Jump to: navigation, search

Oak of Mamre

4 bytes added, 22:42, March 17, 2012
[[Image:philoxenie-abrahaam.jpeg|right|thumbnail|Abraham's Hospitality at the Mambre Oak Tree, Η Φιλοξενία του Αβρααμ (gr.)]]The '''Oak of Mamre''' (also called the '''Oak of Sibta'''), at Hirbet es-Sibte, two kilometres southwest of Mamre<ref>'''Genesis 13:18''' ''Then Abram removed his tent, and came and dwelt in the plain of Mamre, which is in Hebron, and built there an altar unto the LORD''(KJV)</ref>, also called ''The Oak of Abraham''<ref>The Hebrew term ''Eloney Mamreh'' of Genesis 13:18 is considered by some translators to be a name of a region in Canaan. Other scholars dispute this and suggest that it is the reference to the terebinth trees of Mamre; or to the ''Oak of Mamre'', which is know known as ''Abraham's Oak''</ref> is an ancient tree which, in tradition, is said to mark the place where Abraham entertained the three angels<ref> [ ''New Challenge for Arafat: A Russian Church''] by Serge Schmemann for the New York Times, July 11, 1997. </ref> or where Abraham pitched his tent. It is estimated that this oak is approximately 5,000 years old.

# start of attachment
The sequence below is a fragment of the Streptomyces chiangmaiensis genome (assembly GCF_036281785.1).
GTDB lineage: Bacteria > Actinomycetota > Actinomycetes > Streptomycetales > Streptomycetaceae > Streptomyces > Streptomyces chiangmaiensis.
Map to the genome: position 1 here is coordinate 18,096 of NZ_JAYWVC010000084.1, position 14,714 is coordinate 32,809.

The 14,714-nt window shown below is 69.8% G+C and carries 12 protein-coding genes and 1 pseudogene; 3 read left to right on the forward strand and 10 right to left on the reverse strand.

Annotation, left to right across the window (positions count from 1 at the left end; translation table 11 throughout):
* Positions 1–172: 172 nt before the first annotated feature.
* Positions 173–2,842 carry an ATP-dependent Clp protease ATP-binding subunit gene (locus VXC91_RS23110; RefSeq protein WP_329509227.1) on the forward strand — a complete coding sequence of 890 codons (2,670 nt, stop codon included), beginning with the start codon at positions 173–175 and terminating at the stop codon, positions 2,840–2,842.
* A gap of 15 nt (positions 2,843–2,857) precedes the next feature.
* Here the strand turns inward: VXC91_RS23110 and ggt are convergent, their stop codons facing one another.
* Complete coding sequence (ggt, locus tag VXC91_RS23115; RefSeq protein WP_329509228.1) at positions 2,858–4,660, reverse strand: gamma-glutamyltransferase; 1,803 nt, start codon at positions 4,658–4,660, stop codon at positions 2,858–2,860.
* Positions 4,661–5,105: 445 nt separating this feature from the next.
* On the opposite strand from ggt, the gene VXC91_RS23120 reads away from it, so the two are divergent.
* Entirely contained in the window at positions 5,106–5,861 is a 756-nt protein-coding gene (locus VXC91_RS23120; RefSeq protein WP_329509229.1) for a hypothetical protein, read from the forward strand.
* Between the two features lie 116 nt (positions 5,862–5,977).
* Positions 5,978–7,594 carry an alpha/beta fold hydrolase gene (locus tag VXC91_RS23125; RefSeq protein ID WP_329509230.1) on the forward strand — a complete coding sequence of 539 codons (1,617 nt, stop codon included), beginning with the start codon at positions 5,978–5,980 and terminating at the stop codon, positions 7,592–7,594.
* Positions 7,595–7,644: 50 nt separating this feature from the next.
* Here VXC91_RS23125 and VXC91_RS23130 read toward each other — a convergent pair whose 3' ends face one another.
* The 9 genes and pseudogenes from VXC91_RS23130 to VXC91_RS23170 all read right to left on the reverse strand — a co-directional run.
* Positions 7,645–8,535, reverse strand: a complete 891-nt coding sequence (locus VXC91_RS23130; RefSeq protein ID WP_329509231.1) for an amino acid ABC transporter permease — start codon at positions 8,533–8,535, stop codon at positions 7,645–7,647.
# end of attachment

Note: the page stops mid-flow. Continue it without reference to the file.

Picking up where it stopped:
The site of the oak was acquired in 1868 by Archimandrite [[Antonin (Kapustin) ]] for the [[Church of Russia]] and the nearby Monastery of the Holy Trinity was founded nearby.<ref>The Hebron Monastery has emerged as a political issue between Russia and Palestinian authorities.</ref> The site has since been a major attraction for Russian [[Pilgrimage|pilgrims]] before the revolution, and is the only functioning Christian shrine in the Hebron region. After the Russian Revolution, the property came under the control of the [[ROCOR]].
A long-standing tradition is that the ''Oak of Abraham'' will die before the appearance of the Anti-Christ. The oak has been dead since 1996<ref>[ Hebron's holy tree is dead but its successors live. Publication Date: 27 December 1996]</ref><ref>[,3033524&dq=mamre+tree Rome News-Tribune. Publication Date: 29 December 1996]</ref>.

Navigation menu